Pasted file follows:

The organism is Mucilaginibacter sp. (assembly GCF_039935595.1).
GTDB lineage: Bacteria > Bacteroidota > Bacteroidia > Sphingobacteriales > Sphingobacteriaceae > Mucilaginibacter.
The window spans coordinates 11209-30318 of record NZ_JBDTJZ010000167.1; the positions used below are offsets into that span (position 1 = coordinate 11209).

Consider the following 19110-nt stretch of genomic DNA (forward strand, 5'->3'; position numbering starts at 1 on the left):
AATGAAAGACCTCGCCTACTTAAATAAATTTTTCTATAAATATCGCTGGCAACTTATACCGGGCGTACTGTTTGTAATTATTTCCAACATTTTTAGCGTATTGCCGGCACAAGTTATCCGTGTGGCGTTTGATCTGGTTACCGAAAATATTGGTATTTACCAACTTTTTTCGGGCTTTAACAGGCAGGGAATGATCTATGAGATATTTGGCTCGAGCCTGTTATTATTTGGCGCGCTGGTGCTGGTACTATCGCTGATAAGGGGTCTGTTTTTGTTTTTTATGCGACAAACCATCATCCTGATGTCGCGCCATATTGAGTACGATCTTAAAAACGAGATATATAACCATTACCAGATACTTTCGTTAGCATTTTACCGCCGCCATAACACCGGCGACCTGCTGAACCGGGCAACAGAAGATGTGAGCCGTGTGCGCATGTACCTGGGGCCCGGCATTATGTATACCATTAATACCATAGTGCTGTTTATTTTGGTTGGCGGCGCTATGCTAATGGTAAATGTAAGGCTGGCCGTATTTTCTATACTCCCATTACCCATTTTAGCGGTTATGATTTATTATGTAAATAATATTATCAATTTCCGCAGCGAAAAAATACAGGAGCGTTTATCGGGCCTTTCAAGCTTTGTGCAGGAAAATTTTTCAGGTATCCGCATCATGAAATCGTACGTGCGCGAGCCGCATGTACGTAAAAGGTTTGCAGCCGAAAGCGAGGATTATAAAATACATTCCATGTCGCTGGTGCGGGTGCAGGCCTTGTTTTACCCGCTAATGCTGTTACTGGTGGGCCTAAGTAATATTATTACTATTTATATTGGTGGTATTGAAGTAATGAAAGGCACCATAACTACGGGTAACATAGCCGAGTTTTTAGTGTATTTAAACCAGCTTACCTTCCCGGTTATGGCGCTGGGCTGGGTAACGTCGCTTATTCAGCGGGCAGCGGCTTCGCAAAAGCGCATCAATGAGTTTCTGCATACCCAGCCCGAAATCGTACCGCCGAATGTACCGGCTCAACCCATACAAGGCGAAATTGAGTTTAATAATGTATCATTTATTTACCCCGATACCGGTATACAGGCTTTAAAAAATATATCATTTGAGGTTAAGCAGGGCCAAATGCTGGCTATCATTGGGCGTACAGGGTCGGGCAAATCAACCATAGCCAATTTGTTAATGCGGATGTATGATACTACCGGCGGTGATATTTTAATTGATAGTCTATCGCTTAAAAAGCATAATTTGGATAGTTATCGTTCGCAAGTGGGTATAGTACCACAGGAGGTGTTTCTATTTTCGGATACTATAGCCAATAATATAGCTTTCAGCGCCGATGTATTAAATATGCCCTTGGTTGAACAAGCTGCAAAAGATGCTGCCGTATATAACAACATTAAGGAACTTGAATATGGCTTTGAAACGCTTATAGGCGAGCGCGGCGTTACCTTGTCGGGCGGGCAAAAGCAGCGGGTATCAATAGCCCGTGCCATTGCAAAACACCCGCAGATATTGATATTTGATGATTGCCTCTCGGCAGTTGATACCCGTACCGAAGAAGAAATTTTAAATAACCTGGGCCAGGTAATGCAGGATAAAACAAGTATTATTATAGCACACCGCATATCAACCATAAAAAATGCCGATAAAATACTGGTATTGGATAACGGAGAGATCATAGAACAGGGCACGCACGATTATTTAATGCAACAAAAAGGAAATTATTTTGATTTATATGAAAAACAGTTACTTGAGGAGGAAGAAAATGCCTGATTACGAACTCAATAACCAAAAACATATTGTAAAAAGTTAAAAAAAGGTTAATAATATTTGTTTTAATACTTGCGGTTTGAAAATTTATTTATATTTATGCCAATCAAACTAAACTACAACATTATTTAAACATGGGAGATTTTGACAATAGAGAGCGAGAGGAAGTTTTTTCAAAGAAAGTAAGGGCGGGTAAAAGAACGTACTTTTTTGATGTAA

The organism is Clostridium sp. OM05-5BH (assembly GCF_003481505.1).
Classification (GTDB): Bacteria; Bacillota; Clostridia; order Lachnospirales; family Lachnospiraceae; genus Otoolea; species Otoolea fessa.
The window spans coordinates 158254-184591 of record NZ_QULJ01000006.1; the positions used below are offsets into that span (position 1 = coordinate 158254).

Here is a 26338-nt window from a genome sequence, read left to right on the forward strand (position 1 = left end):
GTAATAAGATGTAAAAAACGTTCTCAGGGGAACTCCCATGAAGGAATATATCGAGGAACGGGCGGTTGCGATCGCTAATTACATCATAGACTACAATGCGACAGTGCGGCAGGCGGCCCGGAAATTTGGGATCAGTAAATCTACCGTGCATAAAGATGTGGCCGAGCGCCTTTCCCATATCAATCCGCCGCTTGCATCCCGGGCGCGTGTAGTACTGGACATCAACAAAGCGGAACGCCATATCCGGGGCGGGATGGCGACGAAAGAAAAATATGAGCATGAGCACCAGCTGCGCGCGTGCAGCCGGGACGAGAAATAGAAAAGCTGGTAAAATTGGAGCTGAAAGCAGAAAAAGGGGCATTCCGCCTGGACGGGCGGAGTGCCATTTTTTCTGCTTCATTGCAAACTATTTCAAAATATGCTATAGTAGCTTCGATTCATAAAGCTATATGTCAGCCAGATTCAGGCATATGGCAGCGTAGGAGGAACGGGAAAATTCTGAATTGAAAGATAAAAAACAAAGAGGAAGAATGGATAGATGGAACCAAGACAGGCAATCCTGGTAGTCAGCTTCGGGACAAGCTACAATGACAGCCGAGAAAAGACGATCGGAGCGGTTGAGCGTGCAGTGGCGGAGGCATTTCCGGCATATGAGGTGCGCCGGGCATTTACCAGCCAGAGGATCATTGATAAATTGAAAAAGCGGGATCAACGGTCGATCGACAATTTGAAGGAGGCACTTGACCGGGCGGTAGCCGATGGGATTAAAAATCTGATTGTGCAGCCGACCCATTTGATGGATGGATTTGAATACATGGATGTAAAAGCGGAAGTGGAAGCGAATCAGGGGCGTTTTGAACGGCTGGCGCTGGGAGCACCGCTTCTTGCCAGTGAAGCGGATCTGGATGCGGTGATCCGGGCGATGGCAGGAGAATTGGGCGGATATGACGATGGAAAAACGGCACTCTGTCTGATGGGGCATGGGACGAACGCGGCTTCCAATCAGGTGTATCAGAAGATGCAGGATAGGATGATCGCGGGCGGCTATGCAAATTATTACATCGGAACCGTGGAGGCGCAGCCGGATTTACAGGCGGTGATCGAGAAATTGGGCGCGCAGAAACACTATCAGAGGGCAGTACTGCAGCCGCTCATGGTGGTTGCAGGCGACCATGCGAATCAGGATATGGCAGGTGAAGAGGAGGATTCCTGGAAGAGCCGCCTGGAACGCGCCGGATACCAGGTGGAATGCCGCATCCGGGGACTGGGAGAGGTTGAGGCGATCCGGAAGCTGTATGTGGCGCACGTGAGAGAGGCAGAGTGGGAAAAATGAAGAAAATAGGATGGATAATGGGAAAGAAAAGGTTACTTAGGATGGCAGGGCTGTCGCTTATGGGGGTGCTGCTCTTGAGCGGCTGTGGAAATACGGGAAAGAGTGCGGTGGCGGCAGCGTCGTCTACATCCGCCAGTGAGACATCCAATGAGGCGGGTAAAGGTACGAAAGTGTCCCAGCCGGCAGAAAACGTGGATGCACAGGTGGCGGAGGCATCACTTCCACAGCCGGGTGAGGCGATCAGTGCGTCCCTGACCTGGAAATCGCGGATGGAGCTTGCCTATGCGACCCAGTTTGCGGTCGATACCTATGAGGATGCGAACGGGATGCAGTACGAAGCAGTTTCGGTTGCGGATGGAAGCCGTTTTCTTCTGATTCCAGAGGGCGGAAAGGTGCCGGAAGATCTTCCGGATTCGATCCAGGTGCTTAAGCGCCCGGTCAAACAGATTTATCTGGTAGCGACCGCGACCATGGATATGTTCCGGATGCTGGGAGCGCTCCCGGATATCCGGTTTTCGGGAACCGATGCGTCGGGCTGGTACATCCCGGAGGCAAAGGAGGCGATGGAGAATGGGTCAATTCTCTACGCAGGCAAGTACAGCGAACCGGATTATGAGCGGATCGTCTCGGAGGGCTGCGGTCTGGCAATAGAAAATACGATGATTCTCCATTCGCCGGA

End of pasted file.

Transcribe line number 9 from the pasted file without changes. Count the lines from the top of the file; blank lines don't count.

Here is a 26338-nt window from a genome sequence, read left to right on the forward strand (position 1 = left end):